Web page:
The Polar Flow app has retained its user interface the last 2-3 years even though Polar has made mild improvements to the mobile app.This is where the tracked stats are all stored for the user to plow through. Polar Flow also has a web platform where all the data can be assessed in greater detail.The Polar Flow web platform is particularly useful for detailed examination of data, exporting of stats or having a general overview of training progress with stats such as Polar’s Running Index.
Polar Running Programme
I’m going to spend a bit of time on Polar’s running programme here. Basically Polar gives your fitness tracker more bang for your buck by providing running focused training programmes that syncs seamlessly with the hardware and mobile app.For starters, choose your event and then select your training frequency and intensity. This is in line with principles of training of F.I.T.T. where the type (running) and time (duration) is be taken care of by Polar.
At the bottom of the screen, you’ll also be asked if you’ve done your PAR-Q (Physical activity readiness questionnaire) before embarking on this training programme. Very nice, just like how it should be done in the gym or a regular PE class.I like how Polar will actually inform the user if the training duration is too short for the selected event. The programme is then synced to your mobile device and Polar M200.It’s really convenient how easy it is to access the planned programme or even do the planned strength or mobility workouts. Polar doesn’t leave you in a lurch but provides the training videos for each event.
One thing to note. The running plan is heart rate based so you’ll have to stick closely to the HR zones when carrying out the program or you’d suffer the incessant vibration on the wrist for not being in zone.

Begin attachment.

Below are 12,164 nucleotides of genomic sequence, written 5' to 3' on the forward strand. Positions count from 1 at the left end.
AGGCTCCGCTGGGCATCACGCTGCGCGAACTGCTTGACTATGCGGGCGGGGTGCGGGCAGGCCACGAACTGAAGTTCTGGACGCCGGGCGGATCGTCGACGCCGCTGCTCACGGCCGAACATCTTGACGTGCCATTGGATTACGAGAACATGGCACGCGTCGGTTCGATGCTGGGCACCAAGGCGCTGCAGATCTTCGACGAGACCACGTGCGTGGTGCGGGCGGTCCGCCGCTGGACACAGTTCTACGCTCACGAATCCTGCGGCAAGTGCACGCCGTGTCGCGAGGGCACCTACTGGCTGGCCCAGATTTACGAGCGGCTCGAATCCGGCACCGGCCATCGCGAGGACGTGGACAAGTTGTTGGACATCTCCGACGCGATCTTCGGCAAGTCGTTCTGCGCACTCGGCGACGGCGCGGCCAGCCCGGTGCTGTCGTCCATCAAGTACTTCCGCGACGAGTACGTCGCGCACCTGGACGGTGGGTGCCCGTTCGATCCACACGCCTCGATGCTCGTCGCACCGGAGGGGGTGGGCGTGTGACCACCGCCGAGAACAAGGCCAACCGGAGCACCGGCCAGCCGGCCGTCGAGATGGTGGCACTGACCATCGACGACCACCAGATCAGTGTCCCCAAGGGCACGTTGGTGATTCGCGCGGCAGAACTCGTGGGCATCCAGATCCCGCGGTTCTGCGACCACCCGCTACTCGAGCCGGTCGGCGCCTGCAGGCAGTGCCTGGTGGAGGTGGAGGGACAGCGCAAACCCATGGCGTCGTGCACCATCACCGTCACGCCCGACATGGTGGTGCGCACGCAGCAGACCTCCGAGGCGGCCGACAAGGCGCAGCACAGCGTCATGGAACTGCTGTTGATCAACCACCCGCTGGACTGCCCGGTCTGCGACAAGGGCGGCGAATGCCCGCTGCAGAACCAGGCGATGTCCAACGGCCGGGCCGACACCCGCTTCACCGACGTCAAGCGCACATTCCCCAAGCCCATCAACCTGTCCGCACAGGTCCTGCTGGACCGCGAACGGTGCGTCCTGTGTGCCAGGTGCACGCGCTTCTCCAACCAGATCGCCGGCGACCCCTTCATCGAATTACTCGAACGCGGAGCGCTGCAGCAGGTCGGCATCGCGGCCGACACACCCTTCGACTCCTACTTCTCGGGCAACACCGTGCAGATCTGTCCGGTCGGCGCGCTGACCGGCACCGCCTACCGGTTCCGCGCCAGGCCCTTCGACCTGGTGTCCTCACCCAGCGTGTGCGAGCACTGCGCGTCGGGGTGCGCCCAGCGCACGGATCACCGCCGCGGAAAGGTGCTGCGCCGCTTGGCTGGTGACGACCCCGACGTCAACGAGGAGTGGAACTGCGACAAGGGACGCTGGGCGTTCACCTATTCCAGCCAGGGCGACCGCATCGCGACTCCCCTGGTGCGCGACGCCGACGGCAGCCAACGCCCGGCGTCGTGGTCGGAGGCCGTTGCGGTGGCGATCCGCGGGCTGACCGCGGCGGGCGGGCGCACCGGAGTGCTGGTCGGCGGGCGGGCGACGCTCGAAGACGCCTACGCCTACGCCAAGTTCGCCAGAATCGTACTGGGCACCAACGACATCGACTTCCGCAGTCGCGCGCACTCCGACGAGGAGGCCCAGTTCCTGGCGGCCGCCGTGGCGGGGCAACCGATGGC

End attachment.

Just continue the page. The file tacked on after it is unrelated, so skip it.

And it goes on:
Changeable wrist straps
The wrist strap is changeable and no screws are required. Just snap off the strap and put on a new one. Straps are available for sale at $19.95.
There’s a swim profile within the app but it doesn’t track strokes nor distance. Also the optical heart rate sensors are turned on by default for swim tracking mode.
Polar has never endorsed the usage of optical heart rate sensors during water based activities such as swimming. And unlike the Polar M600 where the OHR can be turned off on device, the user must log into Polar Flow in order to turn off the OHR on the M200.
Pair and Sync
The Polar M200 is capable of pairing with Polar’s Bluetooth Smart H7 heart rate monitor. When paired, readings for workout sessions will come from the H7 chest strap HRM rather than the M200.
Presently, the M200 can only pair and sync with mobile devices or Bluetooth Smart HRMs such as the Polar H7; cadence and stride sensors are not compatible.
POLAR M200 IN A NUTSHELL
A competitively priced fitness device that takes into consideration the necessary versus the excess. At $149.95, Polar’s M200 is hard to beat with wrist based heart rate measurements, GPS, all day activity tracking and changeable wrist straps.Polar’s running programme further augments the desirability of the M200 by including sensible training programmes catered to the individual.
I particularly like the charging fixture in the form of a USB which is built right into the M200. The water proofing is good though swim tracking would have made the device great.Other than the size, I find very little to dislike about the M200 given its price. Depending on your needs, this entry level GPS watch should suit most people who are starting new at running and benefit immensely from Polar’s running programmes.
That being said, it also means you’ll lose out on physiological measurements or the capability to sync a foot pod to the M200. Plus the lack of a colour display plus limited screen size may irk some. Like I said, it’s entry level and you’ll hardly find anything remotely close at sub $150 with Polar Flow running programme integration.
If you reside in Singapore, you can get the Polar M200 from Polar or its authorised retailers.
You can purchase the Polar M200 at $149.95 from Amazon where there’s usually a small discount, great return policy, and free delivery depending on where you reside. In return your purchase helps to offset the costs associated with the running of this site. Thanks for reading!